Joon (hongi) wrote in linguaphiles,

Bit of background, I'm a heritage listener (speaker isn't really appropriate) of Korean. I'm trying to improve my Korean and so currently I'm reading a book called 'Korean Grammatical Constructions: Their Form and Meaning'. The writer is a linguist, Jaehoon Yeon at the School of Oriental and African Studies, UL. He doesn't seem to be a kook in other words.

In one of his chapters, he goes into detail about the Double-Nominative construction, where stative verbs have more than one NP marked with the nominative case.

He gives examples like:

Suni-ka     emeni-ka        yeppu-ta.
Nom      mother-Nom beautiful-Dec
'It is Suni, and only she, whose mother is beautiful'.


sensayngnim-i   elin sonca-ka             ttok-ttokha-ta
teacher-Nom    little grandchild-Nom  bright-Dec
It is the teacher, and only he, whose little grandchild is intelligent.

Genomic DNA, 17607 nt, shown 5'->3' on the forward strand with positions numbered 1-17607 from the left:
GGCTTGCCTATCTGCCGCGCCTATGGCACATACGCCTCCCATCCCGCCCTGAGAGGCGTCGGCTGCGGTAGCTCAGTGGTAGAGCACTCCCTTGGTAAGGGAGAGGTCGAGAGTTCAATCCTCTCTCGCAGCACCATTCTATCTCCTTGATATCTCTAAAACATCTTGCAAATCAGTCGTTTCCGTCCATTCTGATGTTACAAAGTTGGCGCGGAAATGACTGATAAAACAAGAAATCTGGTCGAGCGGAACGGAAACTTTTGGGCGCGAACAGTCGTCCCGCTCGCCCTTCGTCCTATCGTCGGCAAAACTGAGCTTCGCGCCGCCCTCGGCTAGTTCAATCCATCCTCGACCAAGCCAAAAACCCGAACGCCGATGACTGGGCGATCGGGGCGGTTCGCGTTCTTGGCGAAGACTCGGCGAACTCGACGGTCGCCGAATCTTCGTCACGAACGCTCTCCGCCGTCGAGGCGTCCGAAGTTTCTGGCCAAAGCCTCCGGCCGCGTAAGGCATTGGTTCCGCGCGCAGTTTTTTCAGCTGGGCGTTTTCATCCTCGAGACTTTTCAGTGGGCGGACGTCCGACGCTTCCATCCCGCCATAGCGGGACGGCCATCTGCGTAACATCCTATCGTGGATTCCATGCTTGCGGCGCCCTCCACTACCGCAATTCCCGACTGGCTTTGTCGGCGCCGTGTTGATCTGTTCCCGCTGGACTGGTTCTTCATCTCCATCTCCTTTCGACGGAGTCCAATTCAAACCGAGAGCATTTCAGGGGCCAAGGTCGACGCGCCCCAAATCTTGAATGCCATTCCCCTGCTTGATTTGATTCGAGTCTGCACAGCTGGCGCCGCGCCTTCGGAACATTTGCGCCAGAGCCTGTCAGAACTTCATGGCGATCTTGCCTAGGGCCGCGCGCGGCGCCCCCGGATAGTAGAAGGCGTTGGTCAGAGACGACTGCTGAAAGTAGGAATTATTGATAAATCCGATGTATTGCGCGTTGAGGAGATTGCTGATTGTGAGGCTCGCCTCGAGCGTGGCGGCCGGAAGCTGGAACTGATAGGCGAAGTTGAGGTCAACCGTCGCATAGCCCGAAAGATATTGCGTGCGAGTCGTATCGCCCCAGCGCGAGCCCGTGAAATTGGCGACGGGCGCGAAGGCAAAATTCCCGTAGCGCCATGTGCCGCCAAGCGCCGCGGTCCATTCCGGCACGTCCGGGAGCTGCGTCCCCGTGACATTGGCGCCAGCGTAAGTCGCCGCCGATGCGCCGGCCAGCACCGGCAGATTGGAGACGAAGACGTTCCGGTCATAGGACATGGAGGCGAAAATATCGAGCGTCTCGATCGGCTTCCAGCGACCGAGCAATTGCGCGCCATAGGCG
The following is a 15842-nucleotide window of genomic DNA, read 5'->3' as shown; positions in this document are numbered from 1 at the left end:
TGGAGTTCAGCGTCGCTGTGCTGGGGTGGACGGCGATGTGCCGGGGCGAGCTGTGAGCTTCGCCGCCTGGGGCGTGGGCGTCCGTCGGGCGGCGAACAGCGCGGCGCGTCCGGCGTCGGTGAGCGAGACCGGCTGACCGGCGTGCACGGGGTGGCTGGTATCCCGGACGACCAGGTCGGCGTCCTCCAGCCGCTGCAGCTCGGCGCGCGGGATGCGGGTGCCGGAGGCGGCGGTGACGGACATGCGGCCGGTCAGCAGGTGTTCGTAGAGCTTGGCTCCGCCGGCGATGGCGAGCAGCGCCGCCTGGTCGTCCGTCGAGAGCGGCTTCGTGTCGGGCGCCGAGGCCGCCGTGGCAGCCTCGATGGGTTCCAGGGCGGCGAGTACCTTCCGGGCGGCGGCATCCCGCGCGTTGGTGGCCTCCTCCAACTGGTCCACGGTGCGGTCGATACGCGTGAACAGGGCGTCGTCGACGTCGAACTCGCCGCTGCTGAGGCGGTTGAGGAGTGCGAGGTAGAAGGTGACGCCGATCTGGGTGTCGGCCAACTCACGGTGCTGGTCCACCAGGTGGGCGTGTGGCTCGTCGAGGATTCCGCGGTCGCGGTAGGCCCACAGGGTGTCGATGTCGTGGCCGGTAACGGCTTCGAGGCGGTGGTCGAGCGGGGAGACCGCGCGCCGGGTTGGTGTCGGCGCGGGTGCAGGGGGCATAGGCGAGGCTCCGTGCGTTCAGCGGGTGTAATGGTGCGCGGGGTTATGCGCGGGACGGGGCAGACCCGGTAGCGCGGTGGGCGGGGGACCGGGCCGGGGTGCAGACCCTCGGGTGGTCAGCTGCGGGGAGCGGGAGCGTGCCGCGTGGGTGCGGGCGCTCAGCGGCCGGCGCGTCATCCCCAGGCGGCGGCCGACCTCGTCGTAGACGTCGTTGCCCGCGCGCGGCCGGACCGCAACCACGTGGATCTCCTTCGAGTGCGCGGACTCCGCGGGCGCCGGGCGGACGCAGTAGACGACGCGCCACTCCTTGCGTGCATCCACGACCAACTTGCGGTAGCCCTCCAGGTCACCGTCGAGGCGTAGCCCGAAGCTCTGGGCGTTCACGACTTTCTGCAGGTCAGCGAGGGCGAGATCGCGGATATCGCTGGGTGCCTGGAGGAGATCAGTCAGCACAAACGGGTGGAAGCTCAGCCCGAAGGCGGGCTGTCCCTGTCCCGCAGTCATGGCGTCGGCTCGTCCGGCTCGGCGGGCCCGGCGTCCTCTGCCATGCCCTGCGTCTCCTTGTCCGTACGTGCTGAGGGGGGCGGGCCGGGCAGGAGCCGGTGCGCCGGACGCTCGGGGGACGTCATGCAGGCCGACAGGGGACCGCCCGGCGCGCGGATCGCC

I of course don't trust myself on grammaticality judgements on Korean, so I asked my sister and her friends what they thought of it. They're all native speakers, either from the Seoul area or Gyeongsang-do. They reject the above statements outright and say they don't make sense. I tried to make a distinction between 'would you as a native speaker say this' and 'could you say this' in order to see if they were reacting to the ungrammaticality of the sentence. They said it was just wrong.

But I can't believe that a linguist (and he seems to be a native speaker himself) would publish something that is so demonstrably wrong. So what party do I side with here?

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